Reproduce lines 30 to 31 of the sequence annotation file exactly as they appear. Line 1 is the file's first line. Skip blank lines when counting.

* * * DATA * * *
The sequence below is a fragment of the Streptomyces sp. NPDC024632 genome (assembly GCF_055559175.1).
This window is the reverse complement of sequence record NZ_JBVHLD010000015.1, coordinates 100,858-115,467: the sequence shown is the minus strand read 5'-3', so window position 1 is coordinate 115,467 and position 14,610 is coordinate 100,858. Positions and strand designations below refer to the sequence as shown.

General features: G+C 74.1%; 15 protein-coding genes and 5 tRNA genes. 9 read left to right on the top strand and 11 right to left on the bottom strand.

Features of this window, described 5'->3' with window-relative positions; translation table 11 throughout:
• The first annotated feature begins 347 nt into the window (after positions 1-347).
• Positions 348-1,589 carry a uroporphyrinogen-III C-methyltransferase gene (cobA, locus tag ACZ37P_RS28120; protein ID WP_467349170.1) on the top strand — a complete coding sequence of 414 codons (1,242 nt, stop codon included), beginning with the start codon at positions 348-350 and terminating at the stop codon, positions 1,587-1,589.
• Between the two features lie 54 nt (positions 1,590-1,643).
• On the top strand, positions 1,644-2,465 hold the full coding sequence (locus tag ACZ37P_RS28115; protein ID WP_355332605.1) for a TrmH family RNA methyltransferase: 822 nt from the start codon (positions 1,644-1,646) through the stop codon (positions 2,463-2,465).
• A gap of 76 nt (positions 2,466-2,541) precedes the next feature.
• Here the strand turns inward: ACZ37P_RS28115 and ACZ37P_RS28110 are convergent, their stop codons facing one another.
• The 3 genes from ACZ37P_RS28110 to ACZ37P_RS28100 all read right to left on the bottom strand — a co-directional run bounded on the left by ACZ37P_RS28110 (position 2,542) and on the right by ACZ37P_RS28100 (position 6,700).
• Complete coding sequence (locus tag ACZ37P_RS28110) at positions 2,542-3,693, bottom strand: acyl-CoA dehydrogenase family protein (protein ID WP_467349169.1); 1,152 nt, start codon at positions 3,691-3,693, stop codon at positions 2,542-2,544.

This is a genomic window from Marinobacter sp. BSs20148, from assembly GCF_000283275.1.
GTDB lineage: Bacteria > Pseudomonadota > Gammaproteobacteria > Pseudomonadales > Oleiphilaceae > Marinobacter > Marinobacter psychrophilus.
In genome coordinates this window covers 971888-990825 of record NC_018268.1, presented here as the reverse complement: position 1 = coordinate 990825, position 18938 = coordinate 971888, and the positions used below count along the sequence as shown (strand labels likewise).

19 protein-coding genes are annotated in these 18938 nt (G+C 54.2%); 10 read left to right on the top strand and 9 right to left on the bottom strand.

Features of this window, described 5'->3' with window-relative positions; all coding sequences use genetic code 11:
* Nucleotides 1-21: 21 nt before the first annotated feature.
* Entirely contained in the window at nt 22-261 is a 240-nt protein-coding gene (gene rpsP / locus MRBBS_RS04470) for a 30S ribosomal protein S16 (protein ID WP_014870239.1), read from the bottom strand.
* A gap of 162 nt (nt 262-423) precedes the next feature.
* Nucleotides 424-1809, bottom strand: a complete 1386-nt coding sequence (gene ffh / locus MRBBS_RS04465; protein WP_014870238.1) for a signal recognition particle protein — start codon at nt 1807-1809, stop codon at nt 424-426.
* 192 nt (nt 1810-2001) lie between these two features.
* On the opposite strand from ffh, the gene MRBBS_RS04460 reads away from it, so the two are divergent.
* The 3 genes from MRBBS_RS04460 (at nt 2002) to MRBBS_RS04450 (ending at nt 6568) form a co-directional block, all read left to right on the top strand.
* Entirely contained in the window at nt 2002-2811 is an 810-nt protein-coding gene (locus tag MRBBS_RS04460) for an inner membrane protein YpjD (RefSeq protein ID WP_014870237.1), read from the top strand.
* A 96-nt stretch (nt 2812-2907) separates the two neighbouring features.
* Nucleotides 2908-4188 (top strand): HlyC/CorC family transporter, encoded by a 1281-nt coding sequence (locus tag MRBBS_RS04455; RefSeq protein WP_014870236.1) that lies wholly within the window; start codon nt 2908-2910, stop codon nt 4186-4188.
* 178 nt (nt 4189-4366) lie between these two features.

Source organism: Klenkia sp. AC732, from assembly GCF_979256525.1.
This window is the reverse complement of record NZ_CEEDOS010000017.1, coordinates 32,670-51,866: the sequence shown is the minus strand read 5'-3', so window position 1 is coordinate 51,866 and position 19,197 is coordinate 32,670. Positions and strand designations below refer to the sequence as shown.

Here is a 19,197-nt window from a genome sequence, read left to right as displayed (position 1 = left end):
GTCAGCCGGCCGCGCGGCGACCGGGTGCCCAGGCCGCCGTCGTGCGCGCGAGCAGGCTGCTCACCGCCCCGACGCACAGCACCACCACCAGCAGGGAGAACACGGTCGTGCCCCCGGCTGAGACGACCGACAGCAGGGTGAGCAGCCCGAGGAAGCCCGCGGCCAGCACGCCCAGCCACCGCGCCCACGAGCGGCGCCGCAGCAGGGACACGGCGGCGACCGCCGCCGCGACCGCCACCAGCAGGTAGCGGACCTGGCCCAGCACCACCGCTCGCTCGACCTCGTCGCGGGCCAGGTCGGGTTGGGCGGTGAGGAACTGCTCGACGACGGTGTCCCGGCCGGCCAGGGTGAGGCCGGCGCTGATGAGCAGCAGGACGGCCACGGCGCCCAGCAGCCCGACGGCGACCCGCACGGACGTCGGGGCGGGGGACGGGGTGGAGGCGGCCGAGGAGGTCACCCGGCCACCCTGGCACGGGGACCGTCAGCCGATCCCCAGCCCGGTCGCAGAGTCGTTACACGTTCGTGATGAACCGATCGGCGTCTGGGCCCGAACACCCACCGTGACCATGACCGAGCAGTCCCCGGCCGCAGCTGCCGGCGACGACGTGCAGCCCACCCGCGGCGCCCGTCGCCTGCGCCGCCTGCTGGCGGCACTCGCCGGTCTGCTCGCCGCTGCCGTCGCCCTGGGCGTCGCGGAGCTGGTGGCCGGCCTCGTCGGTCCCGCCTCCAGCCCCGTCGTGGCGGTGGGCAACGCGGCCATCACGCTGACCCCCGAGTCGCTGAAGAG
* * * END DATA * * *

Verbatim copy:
This window is the reverse complement of record NZ_CEEDOS010000017.1, coordinates 32,670-51,866: the sequence shown is the minus strand read 5'-3', so window position 1 is coordinate 51,866 and position 19,197 is coordinate 32,670. Positions and strand designations below refer to the sequence as shown.

Here is a 19,197-nt window from a genome sequence, read left to right as displayed (position 1 = left end):